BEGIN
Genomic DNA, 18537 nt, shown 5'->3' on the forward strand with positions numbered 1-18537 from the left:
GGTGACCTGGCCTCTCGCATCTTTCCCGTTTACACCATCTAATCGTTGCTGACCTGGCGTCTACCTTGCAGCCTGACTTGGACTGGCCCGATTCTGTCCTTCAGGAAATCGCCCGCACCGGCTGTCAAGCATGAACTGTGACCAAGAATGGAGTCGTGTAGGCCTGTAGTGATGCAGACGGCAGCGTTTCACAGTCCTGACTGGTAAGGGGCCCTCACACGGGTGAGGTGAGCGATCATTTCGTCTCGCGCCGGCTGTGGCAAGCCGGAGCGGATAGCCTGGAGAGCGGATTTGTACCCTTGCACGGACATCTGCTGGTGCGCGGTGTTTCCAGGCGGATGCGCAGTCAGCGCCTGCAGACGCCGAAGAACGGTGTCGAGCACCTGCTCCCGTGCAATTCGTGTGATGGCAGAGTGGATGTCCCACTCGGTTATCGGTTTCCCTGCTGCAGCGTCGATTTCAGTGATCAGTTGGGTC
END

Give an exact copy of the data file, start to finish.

Genomic DNA, 18537 nt, shown 5'->3' on the forward strand with positions numbered 1-18537 from the left:
GGTGACCTGGCCTCTCGCATCTTTCCCGTTTACACCATCTAATCGTTGCTGACCTGGCGTCTACCTTGCAGCCTGACTTGGACTGGCCCGATTCTGTCCTTCAGGAAATCGCCCGCACCGGCTGTCAAGCATGAACTGTGACCAAGAATGGAGTCGTGTAGGCCTGTAGTGATGCAGACGGCAGCGTTTCACAGTCCTGACTGGTAAGGGGCCCTCACACGGGTGAGGTGAGCGATCATTTCGTCTCGCGCCGGCTGTGGCAAGCCGGAGCGGATAGCCTGGAGAGCGGATTTGTACCCTTGCACGGACATCTGCTGGTGCGCGGTGTTTCCAGGCGGATGCGCAGTCAGCGCCTGCAGACGCCGAAGAACGGTGTCGAGCACCTGCTCCCGTGCAATTCGTGTGATGGCAGAGTGGATGTCCCACTCGGTTATCGGTTTCCCTGCTGCAGCGTCGATTTCAGTGATCAGTTGGGTC